Infowars Host Alex Jones and His Followers Occupy the Dallas Fed Friday
Alex Jones amongst fans and followers at Friday evening's "End the Fed" rally
Photos by Stephen A. Masker
Friday evening, two groups of protesters, Occupy Dallas and Occupy the Federal Reserve, lined opposite side of N. Pearl Street at Woodall Rodgers in front of the Federal Reserve Bank of Dallas. "We got sold out, Feds got bailed out!" Occupy Dallas protesters shouted in unison on the west side of Pearl. And, all around them, the Occupy the Federal Reserve crowd -- consisting of fans and followers of Dallas-born, Austin-based radio-show host Alex Jones -- had their own mantra: "End the Fed, End the Fed!"
It's tough to say whose crowd was bigger -- probably around 200 on both sides. Police said the protesters had been peaceful; only one person's been arrested since the Occupy Dallas folks began their demonstrating Thursday morning. "They're well-behaved, so that helps a lot," said Sergeant Thomas Fry, scanning the crowd.
Jones -- the 9/11 truther, a man who recently called the Gates Foundation "obviously a eugenics operation," the street preacher in Richard Linklater's A Scanner Darkly and, to a few, a resurrected Bill Hicks -- grabbed a megaphone a little after 6 p.m. "A hundred years of these scumbag bankers is a hundred years too long," he yelled.
"I love you, Alex!" a voice carried over the crowd.
"I love you guys. You're the only prayer we've got," Jones yelled back.
Dallas Mavericks vs. Memphis Grizzlies
TicketsWed., Oct. 25, 7:30pm
PARKING: American Airlines Center - Dallas Mavericks v Memphis
TicketsWed., Oct. 25, 7:30pm
SMU Mustangs Football vs. Tulsa Golden Hurricane Football
TicketsFri., Oct. 27, 8:00pm
University of North Texas Mean Green Football vs. Old Dominion Monarchs Football
TicketsSat., Oct. 28, 5:30pm
Sweat seeped through Jones's blue button-down shirt. He shook hands as he pushed through the crowd to meet a reporter for a Christian news show. "If the devil lives anywhere in the world, it's in the Federal Reserve banks," Jones said. "The whole thing is just a ridiculous scheme, and it's time people know about it."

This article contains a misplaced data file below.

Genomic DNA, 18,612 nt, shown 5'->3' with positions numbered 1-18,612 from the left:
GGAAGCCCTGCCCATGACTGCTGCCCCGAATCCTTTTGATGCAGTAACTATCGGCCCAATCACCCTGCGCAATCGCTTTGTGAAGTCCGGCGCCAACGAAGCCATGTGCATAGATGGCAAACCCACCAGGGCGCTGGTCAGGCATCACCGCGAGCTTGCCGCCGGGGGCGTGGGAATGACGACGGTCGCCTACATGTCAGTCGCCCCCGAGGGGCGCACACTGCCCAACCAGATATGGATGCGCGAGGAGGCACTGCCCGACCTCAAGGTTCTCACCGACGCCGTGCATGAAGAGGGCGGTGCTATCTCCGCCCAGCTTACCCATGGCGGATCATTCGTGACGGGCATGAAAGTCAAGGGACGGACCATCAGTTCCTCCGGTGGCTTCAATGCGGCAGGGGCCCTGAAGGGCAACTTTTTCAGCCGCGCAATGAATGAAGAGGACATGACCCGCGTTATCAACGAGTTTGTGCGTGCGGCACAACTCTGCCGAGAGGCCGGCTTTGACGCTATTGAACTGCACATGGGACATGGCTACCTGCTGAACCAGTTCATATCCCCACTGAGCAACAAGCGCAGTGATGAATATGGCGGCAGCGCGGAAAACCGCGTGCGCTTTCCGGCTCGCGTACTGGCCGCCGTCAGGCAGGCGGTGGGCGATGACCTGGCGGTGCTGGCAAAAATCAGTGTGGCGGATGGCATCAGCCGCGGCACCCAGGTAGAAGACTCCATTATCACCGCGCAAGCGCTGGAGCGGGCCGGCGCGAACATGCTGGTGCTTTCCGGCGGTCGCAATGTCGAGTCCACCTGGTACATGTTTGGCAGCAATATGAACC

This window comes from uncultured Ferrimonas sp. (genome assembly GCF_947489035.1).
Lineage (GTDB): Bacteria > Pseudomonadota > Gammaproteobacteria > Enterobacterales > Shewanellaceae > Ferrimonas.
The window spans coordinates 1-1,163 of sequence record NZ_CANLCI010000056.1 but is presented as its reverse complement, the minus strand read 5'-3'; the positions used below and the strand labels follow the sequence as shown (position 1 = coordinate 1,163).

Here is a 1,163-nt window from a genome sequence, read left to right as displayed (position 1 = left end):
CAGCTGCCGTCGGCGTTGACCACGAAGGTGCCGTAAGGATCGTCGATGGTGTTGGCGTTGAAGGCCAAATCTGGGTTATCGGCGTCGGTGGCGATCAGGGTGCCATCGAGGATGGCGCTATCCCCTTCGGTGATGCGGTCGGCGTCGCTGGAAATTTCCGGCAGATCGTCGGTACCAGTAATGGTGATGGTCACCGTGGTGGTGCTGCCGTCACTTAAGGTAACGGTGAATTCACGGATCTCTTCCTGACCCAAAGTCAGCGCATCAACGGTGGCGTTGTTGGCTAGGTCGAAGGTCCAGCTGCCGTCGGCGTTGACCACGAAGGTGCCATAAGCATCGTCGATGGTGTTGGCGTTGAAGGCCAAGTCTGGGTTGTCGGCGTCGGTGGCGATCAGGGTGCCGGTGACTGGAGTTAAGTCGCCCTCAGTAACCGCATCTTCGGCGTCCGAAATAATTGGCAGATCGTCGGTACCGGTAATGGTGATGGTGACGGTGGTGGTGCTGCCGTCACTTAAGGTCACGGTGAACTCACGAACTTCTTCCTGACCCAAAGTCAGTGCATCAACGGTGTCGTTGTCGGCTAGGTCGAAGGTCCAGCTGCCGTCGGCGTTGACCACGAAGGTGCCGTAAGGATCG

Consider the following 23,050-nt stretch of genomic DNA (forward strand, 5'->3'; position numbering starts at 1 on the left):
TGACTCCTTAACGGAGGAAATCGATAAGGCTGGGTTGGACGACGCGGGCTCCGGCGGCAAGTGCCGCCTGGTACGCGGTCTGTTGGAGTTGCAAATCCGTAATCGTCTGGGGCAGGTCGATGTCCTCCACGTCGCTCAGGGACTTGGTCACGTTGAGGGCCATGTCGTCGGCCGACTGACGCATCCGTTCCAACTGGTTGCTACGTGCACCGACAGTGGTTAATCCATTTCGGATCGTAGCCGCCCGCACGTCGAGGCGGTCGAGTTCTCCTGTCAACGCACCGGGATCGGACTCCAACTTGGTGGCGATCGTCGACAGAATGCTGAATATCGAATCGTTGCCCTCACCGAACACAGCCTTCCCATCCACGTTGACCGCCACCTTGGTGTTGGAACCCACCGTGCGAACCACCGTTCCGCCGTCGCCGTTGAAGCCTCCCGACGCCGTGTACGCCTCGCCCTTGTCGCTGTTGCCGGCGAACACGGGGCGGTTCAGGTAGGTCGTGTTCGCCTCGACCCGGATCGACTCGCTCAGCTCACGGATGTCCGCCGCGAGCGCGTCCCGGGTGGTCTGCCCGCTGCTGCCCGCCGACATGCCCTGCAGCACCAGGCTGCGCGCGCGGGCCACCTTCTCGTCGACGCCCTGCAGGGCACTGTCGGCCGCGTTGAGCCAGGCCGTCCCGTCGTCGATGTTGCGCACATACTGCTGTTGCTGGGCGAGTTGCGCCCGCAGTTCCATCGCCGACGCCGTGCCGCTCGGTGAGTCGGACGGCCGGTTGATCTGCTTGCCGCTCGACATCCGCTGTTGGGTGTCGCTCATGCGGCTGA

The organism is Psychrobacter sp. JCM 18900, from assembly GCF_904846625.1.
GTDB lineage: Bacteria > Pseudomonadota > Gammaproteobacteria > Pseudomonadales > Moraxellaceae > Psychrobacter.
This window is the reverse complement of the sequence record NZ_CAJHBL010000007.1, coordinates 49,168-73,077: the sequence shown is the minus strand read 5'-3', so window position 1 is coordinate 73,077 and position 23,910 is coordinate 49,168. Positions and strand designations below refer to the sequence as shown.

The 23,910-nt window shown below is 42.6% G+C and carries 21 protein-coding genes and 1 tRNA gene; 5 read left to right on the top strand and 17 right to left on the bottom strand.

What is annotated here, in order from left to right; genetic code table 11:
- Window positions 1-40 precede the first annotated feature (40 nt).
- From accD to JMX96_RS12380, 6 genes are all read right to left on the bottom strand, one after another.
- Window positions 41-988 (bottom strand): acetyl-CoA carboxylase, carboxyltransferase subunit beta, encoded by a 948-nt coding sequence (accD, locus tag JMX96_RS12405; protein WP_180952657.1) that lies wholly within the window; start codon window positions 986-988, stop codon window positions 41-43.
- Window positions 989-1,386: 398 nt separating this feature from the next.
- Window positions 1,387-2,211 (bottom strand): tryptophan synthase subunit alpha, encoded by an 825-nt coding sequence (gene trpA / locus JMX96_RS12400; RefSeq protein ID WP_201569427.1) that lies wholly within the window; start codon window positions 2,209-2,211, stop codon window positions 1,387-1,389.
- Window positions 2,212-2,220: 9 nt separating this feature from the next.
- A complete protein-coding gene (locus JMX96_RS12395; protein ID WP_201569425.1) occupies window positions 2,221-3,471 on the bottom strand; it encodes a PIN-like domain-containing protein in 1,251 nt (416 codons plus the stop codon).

"Let's go kick some ass, Alex," someone screamed. "Give 'em hell!" Nearby, someone held a sign that read, "The government that robs Peter to pay Paul can always depend on the support of Paul."
"These are the people killing off humanity," someone shouted into a megaphone on the sidewalk at the foot of the Federal Reserve Bank skyscraper. "These are the people that funded Adolf Hitler and the Communists. ... They are pure evil."
"It's legalized theft," said Brooke Kelley, a "truth fairy" attired in a tutu and wings. She said she was fed up with the government taking money from taxpayers to pay private banks. "We don't have to take it."
"J.P. Morgan is now dead, here today we end the Fed," Arby Branch, a freshman at the University of North Texas, screamed into a megaphone. Wearing a Bob Marley shirt and a long skirt, she bounced around the scene. Salvador Vasquez joined in, wearing a button-down shirt and waving his arms and grabbing at his glasses.
"It's private individuals subsidized on the backs of public citizens," said Vasquez, a barber and former fifth-grade teacher who drove to Dallas from Austin for the protest. "The problem isn't capitalism. ... Wall Street is just a function of banks."
"I'm actually here with Occupy Dallas," said Branch, who had crossed the street to mingle among the Occupy the Fed group. "We're all the 99 percent," she added, meaning, of course, that they're not among the 1 percent of the wealthiest Americans.
"I'm sick of the same old shit," she said. "I'm just ready for people to put out new ideas."
"Do you want to do another chorus with me?" Vasquez asked her.
"Rockefeller is now dead, here today we end the Fed," they shouted.
A cop told Branch she had to move. "We were getting a nice groove," Vasquez said as Branch walked away. Then, from a median in the street, once again, louder: "Rockefeller is now dead., here today we end the Fed!"
Get the ICYMI: Today's Top Stories Newsletter Our daily newsletter delivers quick clicks to keep you in the know
Catch up on the day's news and stay informed with our daily digest of the most popular news, music, food and arts stories in Dallas, delivered to your inbox Monday through Friday.